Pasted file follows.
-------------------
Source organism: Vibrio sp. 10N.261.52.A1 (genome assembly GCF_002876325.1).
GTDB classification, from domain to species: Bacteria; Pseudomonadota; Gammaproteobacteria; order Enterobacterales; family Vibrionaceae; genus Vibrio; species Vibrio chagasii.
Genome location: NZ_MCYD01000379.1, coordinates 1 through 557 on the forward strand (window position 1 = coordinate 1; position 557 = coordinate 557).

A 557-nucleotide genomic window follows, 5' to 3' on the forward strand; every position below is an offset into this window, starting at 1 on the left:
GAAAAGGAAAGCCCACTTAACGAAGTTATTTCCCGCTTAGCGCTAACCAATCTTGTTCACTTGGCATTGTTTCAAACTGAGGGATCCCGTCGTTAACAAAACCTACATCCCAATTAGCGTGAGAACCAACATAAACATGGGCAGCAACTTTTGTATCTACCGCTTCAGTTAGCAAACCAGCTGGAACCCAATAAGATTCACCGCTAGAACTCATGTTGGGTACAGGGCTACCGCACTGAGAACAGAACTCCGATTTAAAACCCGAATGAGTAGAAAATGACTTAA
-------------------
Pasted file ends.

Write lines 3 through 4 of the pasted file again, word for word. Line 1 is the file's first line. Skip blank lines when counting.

Genome location: NZ_MCYD01000379.1, coordinates 1 through 557 on the forward strand (window position 1 = coordinate 1; position 557 = coordinate 557).

A 557-nucleotide genomic window follows, 5' to 3' on the forward strand; every position below is an offset into this window, starting at 1 on the left: